RBA governor Michele Bullock said in a statement that inflation in Australia has passed its peak, but is still too high and proving more persistent.

She said while goods price inflation has eased further, the prices of many services are continuing to rise briskly.

“While the central forecast is for CPI [consumer price index] inflation to continue to decline, progress looks to be slower than earlier expected. CPI inflation is now expected to be around 3½ per cent by the end of 2024 and at the top of the target range of 2 to 3 per cent by the end of 2025.

“The [RBA] board judged an increase in interest rates was warranted today to be more assured that inflation would return to target in a reasonable timeframe.”

Over the last four months when the cash rate was held, the board has received updated information on inflation, the labour market, economic activity and the revised set of forecasts.

Bullock said the weight of this information suggests that the risk of inflation remaining higher for longer has increased.

“While the economy is experiencing a period of below-trend growth, it has been stronger than expected over the first half of the year. Underlying inflation was higher than expected at the time of the August forecasts, including across a broad range of services. Conditions in the labour market have eased but they remain tight. Housing prices are continuing to rise across the country.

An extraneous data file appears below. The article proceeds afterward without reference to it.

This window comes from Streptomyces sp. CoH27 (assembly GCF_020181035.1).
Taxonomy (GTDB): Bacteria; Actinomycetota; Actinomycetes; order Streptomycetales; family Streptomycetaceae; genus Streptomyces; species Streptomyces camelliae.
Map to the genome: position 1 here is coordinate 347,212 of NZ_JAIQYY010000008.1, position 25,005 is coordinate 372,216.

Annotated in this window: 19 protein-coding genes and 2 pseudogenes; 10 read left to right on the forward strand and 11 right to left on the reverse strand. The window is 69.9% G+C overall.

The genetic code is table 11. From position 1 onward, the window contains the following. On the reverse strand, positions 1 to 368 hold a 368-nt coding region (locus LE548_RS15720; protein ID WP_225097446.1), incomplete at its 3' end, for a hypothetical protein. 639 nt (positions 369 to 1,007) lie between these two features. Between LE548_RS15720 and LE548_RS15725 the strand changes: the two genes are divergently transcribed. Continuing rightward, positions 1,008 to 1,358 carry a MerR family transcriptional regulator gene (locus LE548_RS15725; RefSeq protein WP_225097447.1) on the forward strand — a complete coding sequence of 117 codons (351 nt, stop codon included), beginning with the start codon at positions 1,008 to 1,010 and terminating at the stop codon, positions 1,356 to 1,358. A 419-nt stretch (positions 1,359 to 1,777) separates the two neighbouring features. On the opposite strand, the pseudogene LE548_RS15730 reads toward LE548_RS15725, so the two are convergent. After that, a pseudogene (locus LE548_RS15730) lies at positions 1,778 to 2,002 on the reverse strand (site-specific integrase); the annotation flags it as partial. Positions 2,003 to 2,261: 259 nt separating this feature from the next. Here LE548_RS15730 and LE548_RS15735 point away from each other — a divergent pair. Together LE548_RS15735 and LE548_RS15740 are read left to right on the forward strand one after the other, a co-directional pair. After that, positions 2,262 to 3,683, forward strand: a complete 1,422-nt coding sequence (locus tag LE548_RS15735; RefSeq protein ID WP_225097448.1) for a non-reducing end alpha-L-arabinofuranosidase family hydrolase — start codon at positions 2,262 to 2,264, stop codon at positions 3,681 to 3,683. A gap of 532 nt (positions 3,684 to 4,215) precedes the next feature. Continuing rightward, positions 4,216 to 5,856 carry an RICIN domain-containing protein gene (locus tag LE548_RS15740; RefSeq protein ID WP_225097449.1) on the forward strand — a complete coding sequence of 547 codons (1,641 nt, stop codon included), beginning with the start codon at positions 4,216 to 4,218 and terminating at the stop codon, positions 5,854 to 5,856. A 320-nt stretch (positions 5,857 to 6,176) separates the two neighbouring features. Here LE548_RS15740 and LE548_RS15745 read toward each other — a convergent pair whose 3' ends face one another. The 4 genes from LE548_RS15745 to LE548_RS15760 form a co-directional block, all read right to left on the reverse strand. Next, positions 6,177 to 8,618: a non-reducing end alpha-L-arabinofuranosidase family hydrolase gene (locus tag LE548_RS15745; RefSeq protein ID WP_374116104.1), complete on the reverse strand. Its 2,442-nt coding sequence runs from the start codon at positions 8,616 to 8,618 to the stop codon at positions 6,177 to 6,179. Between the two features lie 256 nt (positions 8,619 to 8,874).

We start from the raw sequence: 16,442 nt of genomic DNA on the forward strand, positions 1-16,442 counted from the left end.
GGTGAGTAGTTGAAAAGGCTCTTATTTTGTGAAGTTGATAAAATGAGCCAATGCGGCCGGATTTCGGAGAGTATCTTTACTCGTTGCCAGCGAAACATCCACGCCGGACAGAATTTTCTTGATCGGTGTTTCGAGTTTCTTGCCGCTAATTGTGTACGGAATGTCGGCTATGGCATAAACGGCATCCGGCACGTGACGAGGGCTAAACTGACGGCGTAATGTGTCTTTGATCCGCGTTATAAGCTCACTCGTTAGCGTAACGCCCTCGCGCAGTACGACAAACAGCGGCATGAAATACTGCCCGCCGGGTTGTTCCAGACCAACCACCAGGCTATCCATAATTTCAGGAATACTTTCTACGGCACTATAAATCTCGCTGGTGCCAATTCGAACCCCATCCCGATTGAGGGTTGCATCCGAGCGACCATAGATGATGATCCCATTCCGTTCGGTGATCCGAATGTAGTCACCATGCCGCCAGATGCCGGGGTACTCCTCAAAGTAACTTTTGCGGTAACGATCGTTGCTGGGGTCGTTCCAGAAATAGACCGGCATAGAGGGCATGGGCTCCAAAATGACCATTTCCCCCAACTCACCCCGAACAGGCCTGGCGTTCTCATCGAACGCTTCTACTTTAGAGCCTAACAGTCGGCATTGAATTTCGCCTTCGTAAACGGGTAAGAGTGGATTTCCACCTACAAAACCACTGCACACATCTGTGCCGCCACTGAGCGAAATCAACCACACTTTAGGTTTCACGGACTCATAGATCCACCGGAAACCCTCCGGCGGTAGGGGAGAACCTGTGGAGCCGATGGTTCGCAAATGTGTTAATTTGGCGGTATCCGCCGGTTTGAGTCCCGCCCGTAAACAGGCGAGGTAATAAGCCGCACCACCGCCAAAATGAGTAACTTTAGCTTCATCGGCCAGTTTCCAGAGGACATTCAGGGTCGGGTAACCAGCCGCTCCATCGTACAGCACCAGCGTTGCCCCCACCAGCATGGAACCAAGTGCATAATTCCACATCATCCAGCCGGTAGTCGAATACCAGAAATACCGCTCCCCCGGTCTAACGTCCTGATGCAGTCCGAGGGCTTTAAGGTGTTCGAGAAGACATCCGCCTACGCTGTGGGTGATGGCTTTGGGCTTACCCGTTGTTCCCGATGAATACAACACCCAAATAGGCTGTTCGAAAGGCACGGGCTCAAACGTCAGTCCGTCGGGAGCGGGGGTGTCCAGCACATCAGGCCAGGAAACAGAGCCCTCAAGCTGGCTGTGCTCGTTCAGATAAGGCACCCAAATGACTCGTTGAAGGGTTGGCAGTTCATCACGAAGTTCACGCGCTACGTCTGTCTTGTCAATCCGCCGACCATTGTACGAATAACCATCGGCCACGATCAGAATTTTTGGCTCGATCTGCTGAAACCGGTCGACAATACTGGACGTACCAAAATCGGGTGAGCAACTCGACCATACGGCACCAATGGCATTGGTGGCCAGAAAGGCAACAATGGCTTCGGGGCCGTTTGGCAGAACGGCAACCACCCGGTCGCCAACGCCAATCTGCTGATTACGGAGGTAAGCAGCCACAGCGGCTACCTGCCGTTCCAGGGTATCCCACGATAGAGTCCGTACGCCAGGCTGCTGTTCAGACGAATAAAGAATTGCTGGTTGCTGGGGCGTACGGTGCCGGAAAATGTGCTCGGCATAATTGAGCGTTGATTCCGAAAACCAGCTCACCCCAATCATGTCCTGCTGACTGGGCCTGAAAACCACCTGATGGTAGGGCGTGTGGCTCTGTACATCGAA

“At the same time,” Bullock continued, “high inflation is weighing on people’s real incomes and household consumption growth is weak, as is dwelling investment. Given that the economy is forecast to grow below trend, employment is expected to grow slower than the labour force and the unemployment rate is expected to rise gradually to around 4¼ per cent. This is a more moderate increase than previously forecast.

“Wages growth has picked up over the past year but is still consistent with the inflation target, provided that productivity growth picks up.”

Bullock reiterated that returning inflation to a 2 to 3 per cent target within a reasonable timeframe is the board’s top priority.

“High inflation makes life difficult for everyone and damages the functioning of the economy. It erodes the value of savings, hurts household budgets, makes it harder for businesses to plan and invest, and worsens income inequality.

“If high inflation were to become entrenched in people’s expectations, it would be much more costly to reduce later, involving even higher interest rates and a larger rise in unemployment. To date, medium-term inflation expectations have been consistent with the inflation target and it is important that this remains the case.”

Bullock also cited significant uncertainties ahead, including services price inflation which has been “surprisingly persistent” overseas, which could also occur in Australia.

“There are uncertainties regarding the lags in the effect of monetary policy and how firms’ pricing decisions and wages will respond to the slower growth in the economy at a time when the labour market remains tight,” Bullock said.

“The outlook for household consumption also remains uncertain, with many households experiencing a painful squeeze on their finances, while some are benefiting from rising housing prices, substantial savings buffers and higher interest income.

“And globally, there remains a high level of uncertainty around the outlook for the Chinese economy and the implications of the conflicts abroad.”

Depending on the data and evolving assessment of risks, a further tightening of monetary policy may be on the cards ahead.

Bullock said the board will continue to pay close attention to developments in the global economy, trends in domestic demand and the outlook for inflation and the labour market.